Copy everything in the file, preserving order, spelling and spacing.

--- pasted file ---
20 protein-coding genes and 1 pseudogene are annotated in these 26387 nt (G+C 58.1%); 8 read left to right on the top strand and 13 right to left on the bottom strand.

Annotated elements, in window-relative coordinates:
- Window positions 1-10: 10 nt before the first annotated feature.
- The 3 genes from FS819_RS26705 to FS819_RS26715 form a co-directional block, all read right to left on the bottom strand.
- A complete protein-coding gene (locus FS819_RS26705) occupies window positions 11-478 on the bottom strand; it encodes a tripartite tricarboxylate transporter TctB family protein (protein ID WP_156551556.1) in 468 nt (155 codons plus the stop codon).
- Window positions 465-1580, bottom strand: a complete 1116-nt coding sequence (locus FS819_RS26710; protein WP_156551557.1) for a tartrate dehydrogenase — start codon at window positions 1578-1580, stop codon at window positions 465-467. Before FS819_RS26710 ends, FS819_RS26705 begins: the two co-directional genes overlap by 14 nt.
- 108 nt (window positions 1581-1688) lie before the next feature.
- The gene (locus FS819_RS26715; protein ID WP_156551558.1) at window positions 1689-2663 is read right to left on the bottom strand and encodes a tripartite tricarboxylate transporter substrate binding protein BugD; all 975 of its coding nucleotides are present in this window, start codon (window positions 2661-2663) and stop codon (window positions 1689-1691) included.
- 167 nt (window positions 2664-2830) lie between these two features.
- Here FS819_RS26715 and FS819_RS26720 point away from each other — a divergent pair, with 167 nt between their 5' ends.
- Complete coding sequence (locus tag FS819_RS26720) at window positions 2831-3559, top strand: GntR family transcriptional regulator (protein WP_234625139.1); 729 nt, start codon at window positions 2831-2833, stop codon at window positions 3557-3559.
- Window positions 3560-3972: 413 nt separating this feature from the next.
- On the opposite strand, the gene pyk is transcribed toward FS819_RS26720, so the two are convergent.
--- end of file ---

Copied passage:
20 protein-coding genes and 1 pseudogene are annotated in these 26387 nt (G+C 58.1%); 8 read left to right on the top strand and 13 right to left on the bottom strand.

Annotated elements, in window-relative coordinates:
- Window positions 1-10: 10 nt before the first annotated feature.
- The 3 genes from FS819_RS26705 to FS819_RS26715 form a co-directional block, all read right to left on the bottom strand.
- A complete protein-coding gene (locus FS819_RS26705) occupies window positions 11-478 on the bottom strand; it encodes a tripartite tricarboxylate transporter TctB family protein (protein ID WP_156551556.1) in 468 nt (155 codons plus the stop codon).
- Window positions 465-1580, bottom strand: a complete 1116-nt coding sequence (locus FS819_RS26710; protein WP_156551557.1) for a tartrate dehydrogenase — start codon at window positions 1578-1580, stop codon at window positions 465-467. Before FS819_RS26710 ends, FS819_RS26705 begins: the two co-directional genes overlap by 14 nt.
- 108 nt (window positions 1581-1688) lie before the next feature.
- The gene (locus FS819_RS26715; protein ID WP_156551558.1) at window positions 1689-2663 is read right to left on the bottom strand and encodes a tripartite tricarboxylate transporter substrate binding protein BugD; all 975 of its coding nucleotides are present in this window, start codon (window positions 2661-2663) and stop codon (window positions 1689-1691) included.
- 167 nt (window positions 2664-2830) lie between these two features.
- Here FS819_RS26715 and FS819_RS26720 point away from each other — a divergent pair, with 167 nt between their 5' ends.
- Complete coding sequence (locus tag FS819_RS26720) at window positions 2831-3559, top strand: GntR family transcriptional regulator (protein WP_234625139.1); 729 nt, start codon at window positions 2831-2833, stop codon at window positions 3557-3559.
- Window positions 3560-3972: 413 nt separating this feature from the next.
- On the opposite strand, the gene pyk is transcribed toward FS819_RS26720, so the two are convergent.